Lifeline systems and the standards that govern their use are of the utmost importance because they save lives!
Falls are one of the leading causes of injury and death in the construction industry. To combat the dangers of falls, OSHA has created standards that must be followed by employers and employees to prevent or arrest falls. The use of lifeline systems is an important part of these standards aimed at reducing and eliminating worker injuries and deaths from falls.
Lifeline systems are defined by OSHA as a “component of a personal fall protection system consisting of a flexible line for connection to an anchorage at one end so as to hang vertically (vertical lifeline), or for connection to anchorages at both ends so as to stretch horizontally (horizontal lifeline), and serves as a means for connecting other components of the system to the anchorage.” In short, lifeline systems connect a worker or multiple workers via a personal body harness to an anchorage point. If a worker falls, the fall is arrested because the lifeline system, as part of the entire personal fall protection system, either stops the fall quickly or works as anchorage along with other components to stop the fall.
There are many different types of lifeline systems, meaning they can be used in a variety of different scenarios. Horizontal lifeline systems utilize a horizontal line between two anchorage points that workers can attach to, allowing workers to move horizontally with the line. In a vertical lifeline system, the line is attached to one anchor point, allowing workers to move vertically up and down ladders, roofs, and other vertical surfaces.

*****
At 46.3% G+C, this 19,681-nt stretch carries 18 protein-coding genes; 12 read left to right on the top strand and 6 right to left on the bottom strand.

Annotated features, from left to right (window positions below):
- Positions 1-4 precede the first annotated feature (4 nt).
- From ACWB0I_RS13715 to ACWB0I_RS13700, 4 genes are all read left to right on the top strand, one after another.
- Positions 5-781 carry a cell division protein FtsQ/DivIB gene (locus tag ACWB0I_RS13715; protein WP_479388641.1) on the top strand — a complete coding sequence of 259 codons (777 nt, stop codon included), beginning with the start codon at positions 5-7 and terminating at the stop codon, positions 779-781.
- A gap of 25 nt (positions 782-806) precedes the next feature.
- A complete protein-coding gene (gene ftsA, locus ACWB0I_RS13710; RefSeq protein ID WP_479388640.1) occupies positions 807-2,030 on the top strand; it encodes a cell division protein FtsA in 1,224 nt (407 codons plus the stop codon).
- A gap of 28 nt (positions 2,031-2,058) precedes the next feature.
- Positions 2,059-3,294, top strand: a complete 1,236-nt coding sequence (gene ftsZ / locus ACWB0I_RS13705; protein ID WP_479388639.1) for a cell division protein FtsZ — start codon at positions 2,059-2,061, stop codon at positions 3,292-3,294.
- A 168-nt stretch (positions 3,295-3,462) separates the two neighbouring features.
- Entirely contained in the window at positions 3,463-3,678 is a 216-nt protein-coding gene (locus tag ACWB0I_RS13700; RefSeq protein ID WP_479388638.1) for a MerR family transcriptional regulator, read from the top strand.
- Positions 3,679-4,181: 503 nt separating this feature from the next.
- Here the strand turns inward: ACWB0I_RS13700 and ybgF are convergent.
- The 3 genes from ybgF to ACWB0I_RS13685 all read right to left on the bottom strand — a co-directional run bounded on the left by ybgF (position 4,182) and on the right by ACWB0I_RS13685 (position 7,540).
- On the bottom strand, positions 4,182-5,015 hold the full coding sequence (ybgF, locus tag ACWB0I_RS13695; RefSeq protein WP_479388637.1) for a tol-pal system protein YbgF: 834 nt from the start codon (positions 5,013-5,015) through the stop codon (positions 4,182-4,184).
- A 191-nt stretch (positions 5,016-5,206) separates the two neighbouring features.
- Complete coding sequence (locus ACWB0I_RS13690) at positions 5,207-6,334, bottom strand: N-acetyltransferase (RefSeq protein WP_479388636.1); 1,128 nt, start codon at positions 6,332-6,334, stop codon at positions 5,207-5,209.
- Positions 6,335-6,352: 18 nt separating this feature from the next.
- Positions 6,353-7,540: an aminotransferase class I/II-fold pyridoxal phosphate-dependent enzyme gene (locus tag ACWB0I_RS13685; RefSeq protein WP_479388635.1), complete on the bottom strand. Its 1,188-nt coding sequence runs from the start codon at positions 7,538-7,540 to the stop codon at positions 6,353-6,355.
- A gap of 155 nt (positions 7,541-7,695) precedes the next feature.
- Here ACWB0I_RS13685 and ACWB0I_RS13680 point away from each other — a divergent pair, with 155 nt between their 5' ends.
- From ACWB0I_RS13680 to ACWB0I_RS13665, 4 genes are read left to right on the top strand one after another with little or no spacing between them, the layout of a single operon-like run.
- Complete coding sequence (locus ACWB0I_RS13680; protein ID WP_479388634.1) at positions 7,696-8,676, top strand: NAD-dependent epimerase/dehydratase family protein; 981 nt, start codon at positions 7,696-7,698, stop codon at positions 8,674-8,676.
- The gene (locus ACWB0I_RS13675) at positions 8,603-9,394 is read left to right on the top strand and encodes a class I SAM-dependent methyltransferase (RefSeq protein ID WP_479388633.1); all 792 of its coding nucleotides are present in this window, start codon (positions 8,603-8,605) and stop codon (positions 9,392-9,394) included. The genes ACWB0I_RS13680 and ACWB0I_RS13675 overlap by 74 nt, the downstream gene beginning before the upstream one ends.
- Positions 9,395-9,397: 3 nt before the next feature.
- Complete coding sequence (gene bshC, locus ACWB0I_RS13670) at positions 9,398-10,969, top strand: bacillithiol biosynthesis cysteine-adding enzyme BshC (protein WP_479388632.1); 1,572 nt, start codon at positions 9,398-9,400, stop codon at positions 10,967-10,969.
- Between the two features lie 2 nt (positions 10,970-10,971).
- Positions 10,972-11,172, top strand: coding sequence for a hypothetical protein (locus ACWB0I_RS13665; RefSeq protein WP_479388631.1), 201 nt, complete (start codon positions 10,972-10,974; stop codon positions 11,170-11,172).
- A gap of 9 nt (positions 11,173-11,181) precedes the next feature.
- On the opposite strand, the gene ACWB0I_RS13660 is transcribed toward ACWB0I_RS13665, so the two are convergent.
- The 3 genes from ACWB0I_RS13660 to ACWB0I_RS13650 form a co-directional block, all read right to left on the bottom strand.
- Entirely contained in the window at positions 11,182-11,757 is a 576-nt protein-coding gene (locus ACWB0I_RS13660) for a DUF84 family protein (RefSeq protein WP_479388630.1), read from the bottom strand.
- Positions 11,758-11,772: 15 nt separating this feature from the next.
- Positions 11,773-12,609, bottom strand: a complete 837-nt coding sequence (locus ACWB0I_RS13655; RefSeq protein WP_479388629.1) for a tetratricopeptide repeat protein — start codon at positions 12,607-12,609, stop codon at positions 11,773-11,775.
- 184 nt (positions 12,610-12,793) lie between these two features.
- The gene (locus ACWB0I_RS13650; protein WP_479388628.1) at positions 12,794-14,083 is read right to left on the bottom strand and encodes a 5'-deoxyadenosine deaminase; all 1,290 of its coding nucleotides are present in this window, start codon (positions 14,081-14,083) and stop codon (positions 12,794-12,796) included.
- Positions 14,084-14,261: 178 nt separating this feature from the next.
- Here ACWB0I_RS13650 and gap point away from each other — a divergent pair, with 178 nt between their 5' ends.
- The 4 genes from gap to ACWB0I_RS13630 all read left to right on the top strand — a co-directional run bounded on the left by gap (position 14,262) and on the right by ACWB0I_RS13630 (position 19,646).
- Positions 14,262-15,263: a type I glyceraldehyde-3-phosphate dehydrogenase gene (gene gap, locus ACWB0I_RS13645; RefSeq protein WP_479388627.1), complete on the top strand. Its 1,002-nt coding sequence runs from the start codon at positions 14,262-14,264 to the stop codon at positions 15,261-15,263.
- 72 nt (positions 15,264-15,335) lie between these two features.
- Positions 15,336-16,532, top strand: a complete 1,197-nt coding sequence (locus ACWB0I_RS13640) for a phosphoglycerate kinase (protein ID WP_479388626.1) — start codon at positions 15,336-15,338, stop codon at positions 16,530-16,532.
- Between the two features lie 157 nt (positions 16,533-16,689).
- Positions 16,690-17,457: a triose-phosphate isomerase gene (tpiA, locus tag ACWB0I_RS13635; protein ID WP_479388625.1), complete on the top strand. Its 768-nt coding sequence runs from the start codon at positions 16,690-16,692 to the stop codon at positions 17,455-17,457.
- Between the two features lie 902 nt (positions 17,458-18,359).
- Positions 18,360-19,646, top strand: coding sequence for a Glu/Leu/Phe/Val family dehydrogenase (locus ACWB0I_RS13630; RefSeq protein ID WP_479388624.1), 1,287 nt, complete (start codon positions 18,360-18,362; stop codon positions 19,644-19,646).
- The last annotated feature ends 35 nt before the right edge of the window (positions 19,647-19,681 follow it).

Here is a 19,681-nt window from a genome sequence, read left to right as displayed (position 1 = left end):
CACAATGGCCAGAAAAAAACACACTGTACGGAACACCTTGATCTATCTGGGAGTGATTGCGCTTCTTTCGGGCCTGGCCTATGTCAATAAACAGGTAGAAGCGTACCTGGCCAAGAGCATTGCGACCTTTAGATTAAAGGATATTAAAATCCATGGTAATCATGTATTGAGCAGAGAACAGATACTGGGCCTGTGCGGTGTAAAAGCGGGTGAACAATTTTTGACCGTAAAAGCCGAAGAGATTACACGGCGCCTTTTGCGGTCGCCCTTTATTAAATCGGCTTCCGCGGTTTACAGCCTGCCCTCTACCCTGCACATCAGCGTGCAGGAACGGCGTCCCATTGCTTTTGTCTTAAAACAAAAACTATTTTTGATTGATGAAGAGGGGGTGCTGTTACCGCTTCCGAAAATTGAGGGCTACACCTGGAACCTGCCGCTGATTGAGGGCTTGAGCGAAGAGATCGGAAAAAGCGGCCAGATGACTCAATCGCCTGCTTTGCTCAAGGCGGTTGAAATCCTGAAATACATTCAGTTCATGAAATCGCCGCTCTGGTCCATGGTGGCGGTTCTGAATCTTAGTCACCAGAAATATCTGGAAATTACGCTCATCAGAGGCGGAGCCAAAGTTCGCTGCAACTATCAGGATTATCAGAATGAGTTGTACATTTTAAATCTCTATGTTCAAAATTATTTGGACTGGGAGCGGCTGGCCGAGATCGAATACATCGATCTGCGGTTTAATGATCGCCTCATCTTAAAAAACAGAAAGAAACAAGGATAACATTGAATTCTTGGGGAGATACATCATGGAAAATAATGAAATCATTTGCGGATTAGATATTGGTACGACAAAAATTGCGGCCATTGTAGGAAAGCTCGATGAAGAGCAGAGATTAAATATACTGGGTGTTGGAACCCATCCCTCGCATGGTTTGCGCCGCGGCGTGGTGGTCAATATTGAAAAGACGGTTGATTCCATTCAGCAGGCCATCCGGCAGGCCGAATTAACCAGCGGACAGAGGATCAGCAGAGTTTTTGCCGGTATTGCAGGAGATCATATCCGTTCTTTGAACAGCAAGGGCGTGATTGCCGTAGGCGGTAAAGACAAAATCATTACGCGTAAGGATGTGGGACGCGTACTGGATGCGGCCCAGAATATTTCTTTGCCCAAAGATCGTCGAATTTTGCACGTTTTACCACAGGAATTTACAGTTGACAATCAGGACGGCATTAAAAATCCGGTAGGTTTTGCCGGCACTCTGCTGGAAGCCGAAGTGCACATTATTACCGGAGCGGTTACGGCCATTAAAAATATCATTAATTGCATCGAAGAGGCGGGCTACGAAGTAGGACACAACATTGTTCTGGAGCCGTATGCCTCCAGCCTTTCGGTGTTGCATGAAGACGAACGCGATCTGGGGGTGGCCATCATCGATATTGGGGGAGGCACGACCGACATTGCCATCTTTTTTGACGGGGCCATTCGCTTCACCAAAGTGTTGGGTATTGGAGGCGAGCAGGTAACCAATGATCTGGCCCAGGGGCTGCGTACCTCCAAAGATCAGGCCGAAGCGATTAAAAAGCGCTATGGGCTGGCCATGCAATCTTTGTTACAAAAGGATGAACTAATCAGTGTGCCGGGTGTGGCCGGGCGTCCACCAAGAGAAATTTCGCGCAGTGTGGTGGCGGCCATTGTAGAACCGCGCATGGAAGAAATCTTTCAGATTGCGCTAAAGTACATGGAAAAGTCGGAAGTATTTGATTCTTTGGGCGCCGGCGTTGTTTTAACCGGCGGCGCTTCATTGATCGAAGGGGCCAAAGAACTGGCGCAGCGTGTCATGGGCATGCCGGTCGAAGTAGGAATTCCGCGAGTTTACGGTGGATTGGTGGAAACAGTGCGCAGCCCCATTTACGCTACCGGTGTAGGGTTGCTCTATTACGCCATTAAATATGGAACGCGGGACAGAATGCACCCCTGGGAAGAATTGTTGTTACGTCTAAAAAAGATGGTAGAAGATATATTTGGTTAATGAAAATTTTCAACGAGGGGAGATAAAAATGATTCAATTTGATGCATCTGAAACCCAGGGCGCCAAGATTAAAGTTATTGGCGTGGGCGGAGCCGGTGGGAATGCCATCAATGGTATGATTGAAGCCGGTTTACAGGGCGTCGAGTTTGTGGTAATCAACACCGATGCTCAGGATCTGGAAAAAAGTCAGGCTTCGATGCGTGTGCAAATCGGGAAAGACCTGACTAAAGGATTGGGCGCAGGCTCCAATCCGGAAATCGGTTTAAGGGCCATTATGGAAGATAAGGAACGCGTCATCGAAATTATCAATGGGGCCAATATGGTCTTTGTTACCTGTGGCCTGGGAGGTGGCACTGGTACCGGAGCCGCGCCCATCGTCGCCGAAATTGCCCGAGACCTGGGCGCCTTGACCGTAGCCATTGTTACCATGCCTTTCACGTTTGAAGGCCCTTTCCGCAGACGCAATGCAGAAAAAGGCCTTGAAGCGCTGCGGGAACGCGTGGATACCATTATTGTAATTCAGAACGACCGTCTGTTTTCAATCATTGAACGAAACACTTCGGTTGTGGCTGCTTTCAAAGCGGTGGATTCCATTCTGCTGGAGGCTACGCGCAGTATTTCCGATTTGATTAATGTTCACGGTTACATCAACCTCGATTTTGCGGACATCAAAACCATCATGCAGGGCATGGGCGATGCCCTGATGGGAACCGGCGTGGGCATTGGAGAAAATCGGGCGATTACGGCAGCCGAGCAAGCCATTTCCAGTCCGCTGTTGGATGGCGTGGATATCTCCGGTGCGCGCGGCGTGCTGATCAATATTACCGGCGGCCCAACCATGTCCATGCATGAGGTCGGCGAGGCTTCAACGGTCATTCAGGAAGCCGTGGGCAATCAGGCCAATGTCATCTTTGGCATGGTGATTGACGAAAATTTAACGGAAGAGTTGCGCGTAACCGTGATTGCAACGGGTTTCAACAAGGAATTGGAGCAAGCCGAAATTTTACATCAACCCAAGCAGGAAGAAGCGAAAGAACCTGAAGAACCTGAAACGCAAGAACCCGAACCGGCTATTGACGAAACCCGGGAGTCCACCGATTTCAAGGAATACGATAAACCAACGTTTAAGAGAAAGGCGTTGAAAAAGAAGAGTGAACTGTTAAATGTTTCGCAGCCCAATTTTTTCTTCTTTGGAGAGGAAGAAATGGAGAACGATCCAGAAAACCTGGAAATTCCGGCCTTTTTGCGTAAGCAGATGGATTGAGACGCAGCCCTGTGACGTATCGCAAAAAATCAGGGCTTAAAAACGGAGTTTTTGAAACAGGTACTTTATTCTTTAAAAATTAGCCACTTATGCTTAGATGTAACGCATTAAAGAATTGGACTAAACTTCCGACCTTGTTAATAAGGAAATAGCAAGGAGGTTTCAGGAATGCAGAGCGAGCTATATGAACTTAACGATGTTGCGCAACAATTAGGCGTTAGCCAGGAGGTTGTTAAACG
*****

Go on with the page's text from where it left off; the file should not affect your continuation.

There are many parts of the OSHA standards governing lifeline systems, but key points include:
- 1910.29(c)(11) – The employer must ensure that each horizontal lifeline is designed, installed, and used under the supervision of a qualified person; and is part of a complete personal fall arrest system that maintains a safety factor of at least two.
- 1910.140(c)(15) – Lifelines must not be made of natural fiber rope. Polypropylene rope must contain an ultraviolet (UV) light inhibitor.
- 1910.140(c)(5) – A competent person or qualified person must inspect each knot in a lanyard or vertical lifeline to ensure that it meets the requirements of paragraphs (c)(4) and (5) of this section before any employee uses the lanyard or lifeline
- 1910.140(c)(4) – Lanyards and vertical lifelines must have a minimum breaking strength of 5,000 pounds (22.2 kN).
- 1926.104(b) – Lifelines shall be secured above the point of operation to an anchorage or structural member capable of supporting a minimum dead weight of 5,400 pounds.
- 1926.140(c) – Lifelines used on rock-scaling operations, or in areas where the lifeline may be subjected to cutting or abrasion, shall be a minimum of 7/8 in. wire core manila rope. For all other lifeline applications, a minimum of 3/4 in. manila or equivalent, with a minimum breaking strength of 5,000 lbs., shall be used.
Safe Keeper sells two lifeline systems that meet OSHA standards: the 50 ft. Vertical Life Line Roof Top Safety Bucket, and the 4 Person Temporary Horizontal Rope Anchorage Line. The vertical lifeline includes a harness, lifeline, reusable hinged steel roof anchor, and storage bucket for those working on roofs. The horizontal lifeline offers a solution where traditional anchorage points cannot be used; it can be attached, taken down, and reattached at different job sites for use by up to four workers. Safe Climber also offers two vertical lifeline systems. Both ladder safety systems offer permanent solutions for your fall arrest needs and meet all OSHA and ANSI requirements.